From the TT press office

This year marks a milestone in history for the Sidecar class at the Isle of Man TT Races as it celebrates its centenary. To commemorate the occasion, a special demonstration lap will take place on Saturday 10th June featuring the three most successful drivers of all time and their respective passengers representing 39 TT victories across almost four decades of competition.

Taking place on Saturday 10th June, ahead of the Milwaukee Senior TT Race, 17-time winner Dave Molyneux will drive the 750cc Bregazzi Yamaha that he won his first TT on in 1989 and he’ll be partnered by eight-time wining passenger Daniel Sayle.

They’ll be joined by current sidecar kings and 12-time TT winners Ben and Tom Birchall on their current LCR Honda with the sparkling line up completed by 10-time TT winner Rob Fisher on his 1996 Baker Yamaha. The Cumbrian, who still competes regularly at UK national level, will be partnered by his current passenger Sarah Stokoe.

The three crews will lap the circuit in unison, which will also be filmed as part of a special documentary programme for release on TT+ later in the year.

Sidecars have a long and illustrious history at the TT and it was in 1923 that Sidecars first took to the Mountain Course. The 3-wheeled machines were an instant hit amongst enthusiasts and spectators who witnessed the 14 outfits tackle the 37.73-mile course for the first time. Freddie Dixon and passenger Walter Perry comfortably won an incident-free race on their banked outfit at an average of 53.15mph.

During the race Graham Walker, father of future well-known TT commentator Murray Walker, finished second.

Subsequent years saw the race distance increased to four laps with George Tucker and Len Parker coming out on top in 1924 and 1925 respectively but, under pressure from the manufacturers, the ACU removed the three-wheel class from the programme in 1926.

After a gap of almost thirty years, the Sidecars returned in 1954 and did so over 10 laps of the new 10.79-mile Clypse Course where they were part of the World Championship, which had been introduced in 1949. Norton’s Eric Oliver and Les Nutt took the win, with their winning margin over future world champions Fritz Hillebrand and Manfred Grunwald almost two minutes.

Over the next 20 years, only two more wins were taken by British machines though as BMW dominated, the list of race winners reading like a who’s who of Sidecar racing including Hillebrand, Walter Schneider, Max Deubel, Florian Camathias, Fritz Scheidegger, Georg Auerbacher and Klaus Enders. Chris Vincent’s 1962 victory was the only other World Championship race win at the TT for a British machine.

1960 had seen the race action switch to the Mountain Course we know today once more and with its popularity continuing to increase, a second race was added to the schedule in 1968, this time for 750cc capacity machines. Siegfried Schauzu proved to be the most successful driver of the era, the German taking nine victories between 1967 and 1975.

By then two-strokes were beginning to take over and one year after the first 110mph lap by a solo machine was recorded, history was made in 1977 when Dick Greasley and Mick Skeels lapped at 100.59mph on the opening lap of the first race.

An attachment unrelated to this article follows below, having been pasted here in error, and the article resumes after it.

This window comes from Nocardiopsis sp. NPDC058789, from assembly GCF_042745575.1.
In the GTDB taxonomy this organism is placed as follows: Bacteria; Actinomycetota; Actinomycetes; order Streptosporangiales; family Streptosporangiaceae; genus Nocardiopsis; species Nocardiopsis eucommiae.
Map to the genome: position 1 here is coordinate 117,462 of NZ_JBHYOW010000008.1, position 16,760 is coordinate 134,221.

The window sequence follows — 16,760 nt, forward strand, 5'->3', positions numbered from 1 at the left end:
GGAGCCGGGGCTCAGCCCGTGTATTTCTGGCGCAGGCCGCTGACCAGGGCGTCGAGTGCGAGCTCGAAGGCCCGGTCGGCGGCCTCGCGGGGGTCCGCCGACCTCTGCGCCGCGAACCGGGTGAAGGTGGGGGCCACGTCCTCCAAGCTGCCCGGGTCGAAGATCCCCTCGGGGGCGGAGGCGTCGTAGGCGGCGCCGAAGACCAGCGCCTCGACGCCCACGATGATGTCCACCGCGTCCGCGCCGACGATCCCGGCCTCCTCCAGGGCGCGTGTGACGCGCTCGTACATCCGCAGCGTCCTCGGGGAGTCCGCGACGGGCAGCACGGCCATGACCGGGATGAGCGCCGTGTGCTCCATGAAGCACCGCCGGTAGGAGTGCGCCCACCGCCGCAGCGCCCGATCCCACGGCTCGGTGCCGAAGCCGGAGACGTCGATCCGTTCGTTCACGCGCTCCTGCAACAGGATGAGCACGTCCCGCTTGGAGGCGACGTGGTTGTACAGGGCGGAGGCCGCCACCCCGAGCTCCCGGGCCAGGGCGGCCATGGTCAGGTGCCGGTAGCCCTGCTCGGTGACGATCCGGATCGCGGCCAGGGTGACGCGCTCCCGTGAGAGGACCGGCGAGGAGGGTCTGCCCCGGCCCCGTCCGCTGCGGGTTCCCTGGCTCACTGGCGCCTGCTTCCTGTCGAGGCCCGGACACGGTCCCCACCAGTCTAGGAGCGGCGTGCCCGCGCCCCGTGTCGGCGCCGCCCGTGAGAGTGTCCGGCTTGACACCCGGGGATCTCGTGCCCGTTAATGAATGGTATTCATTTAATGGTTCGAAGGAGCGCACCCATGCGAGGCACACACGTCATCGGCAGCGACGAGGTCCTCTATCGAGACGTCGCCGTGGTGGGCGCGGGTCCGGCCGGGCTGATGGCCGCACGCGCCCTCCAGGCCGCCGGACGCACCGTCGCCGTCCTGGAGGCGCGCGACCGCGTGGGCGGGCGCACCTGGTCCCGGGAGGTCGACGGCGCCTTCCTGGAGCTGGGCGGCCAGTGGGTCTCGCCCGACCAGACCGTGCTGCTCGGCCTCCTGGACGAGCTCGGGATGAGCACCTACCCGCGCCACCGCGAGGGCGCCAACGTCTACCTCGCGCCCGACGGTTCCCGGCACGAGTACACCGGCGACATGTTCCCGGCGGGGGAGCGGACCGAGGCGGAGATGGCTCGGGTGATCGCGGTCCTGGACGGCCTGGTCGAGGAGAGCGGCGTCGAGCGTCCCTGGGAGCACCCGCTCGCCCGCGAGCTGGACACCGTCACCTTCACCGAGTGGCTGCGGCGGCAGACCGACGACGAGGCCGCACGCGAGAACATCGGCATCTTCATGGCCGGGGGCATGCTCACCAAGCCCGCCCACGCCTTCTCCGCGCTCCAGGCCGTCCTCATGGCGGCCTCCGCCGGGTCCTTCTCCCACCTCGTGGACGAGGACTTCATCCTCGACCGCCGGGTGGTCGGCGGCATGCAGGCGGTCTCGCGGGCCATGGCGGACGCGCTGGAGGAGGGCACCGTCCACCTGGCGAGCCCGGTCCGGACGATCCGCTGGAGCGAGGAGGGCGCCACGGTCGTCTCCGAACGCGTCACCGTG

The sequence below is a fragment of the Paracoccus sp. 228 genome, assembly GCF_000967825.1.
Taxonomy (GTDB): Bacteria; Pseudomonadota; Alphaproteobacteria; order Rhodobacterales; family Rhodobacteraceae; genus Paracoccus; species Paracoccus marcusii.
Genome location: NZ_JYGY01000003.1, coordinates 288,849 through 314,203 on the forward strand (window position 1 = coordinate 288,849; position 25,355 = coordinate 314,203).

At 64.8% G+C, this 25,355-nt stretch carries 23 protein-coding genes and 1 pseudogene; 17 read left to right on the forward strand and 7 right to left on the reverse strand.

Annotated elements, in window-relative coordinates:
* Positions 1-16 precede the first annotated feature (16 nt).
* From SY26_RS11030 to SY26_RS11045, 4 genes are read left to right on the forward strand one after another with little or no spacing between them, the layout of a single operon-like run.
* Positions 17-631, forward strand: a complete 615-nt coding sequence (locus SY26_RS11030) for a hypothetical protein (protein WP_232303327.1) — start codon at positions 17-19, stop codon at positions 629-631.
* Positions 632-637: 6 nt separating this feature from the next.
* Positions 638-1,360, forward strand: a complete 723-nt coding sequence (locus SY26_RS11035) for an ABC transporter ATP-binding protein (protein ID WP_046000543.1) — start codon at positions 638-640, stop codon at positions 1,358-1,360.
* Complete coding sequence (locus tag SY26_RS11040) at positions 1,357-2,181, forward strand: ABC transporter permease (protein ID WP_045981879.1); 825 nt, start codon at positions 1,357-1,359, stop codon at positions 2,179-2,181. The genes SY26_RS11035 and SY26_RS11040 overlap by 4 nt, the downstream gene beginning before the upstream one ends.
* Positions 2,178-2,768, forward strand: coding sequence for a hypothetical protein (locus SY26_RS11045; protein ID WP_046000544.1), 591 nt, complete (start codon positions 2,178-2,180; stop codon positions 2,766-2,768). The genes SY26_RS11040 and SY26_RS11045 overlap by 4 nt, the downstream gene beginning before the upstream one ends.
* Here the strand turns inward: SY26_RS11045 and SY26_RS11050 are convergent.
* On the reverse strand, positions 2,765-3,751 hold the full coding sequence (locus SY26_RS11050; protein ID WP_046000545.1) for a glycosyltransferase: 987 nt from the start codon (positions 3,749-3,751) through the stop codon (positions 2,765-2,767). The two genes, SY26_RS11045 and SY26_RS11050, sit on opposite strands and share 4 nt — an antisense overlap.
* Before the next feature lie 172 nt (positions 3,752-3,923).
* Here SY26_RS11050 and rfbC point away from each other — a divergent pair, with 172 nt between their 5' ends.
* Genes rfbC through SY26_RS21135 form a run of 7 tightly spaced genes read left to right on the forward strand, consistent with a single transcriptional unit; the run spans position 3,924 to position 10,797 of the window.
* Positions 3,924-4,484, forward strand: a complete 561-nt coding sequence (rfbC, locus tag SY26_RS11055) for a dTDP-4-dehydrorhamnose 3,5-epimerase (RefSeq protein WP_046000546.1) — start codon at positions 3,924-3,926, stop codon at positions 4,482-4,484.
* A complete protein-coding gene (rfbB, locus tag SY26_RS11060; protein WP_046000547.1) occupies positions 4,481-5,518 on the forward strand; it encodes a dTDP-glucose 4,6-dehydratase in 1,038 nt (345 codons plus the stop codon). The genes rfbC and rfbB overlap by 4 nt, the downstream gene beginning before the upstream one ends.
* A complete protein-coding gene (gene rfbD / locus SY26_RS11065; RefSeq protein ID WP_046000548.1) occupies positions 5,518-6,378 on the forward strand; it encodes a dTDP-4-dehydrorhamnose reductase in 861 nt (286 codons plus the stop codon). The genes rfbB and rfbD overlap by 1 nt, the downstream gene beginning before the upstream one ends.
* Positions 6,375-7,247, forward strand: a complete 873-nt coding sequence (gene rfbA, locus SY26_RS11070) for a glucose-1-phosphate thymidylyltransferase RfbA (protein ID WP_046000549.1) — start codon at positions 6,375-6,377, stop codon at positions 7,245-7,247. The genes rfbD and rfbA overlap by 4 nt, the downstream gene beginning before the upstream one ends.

Greasley, Rolf Steinhausen and Trevor Ireson were amongst the winners but after taking second and third (as a newcomer!) in 1978, Jock Taylor dominated proceedings for a short period of time, the Scot winning four races with Benga Johansson between 1980 and 1982. He also upped the lap record to a staggering 108.29mph, only 7mph slower than the outright lap record held at the time by Joey Dunlop.

Taylor’s lap record stood for seven years before it was finally broken, albeit by just 0.2 seconds, by Mick Boddice. He’d taken over at the top from Taylor and won seven races between 1983 and 1989.

As the 1980’s came to an end though, safety concerns surrounded the 750cc and 1300cc machines and from 1990 onwards, the sidecar class was limited to Formula Two specifications.

Dave Saville became the first man to lap the TT circuit at more than 100mph in 1990 but the 600cc four-strokes immediately took over from the 350cc two-strokes and it was Manxman Molyneux, a victor in the Open class in 1989, who took over as the man to beat.

He would go on to record 17 TT wins between 1989 and 2014 and, together with Peter Hill, become the first crew to break the 110mph barrier in 1996. Molyneux’s tally of victories remains the fourth highest in TT history with his tally bettered only by Joey Dunlop (26), John McGuinness (23) and Michael Dunlop (21).

Rob Fisher would prove to be one of Dave’s biggest rivals, the Cumbrian taking ten wins of his own, before another Manxman, Nick Crowe, enjoyed a spell in the limelight. The Jurby man won five races and set a new lap record with Sayle of 116.67mph, a mark that stood for eight years.

It was the Birchall brothers who finally wrestled the lap record away from the Manx contingent in 2016 and not only have they upped it to an incredible 119.250mph, they’ve also become the dominant force on the Island, taking 12 TT-wins between since 2012.

Like its solo counterpart, the Sidecars have faced their challenges over the years, but they remain an integral part of the TT and will once again be two of the most popular races at this year’s event.

Fans will be able to enjoy additional sidecar activity in the Monster Energy Fan Park, with the documentary film 3 Wheeling being shown at 9pm on Sunday 4th June, immediately after the prize presentations have taken place. Sidecar Race sponsors 3Wheeling.media are also hosting a meet and greet event on Monday 5th of June in the TT Parc Ferme where fans will be able to get up close and personal with many of the crews taking on this year’s TT event along with their machines.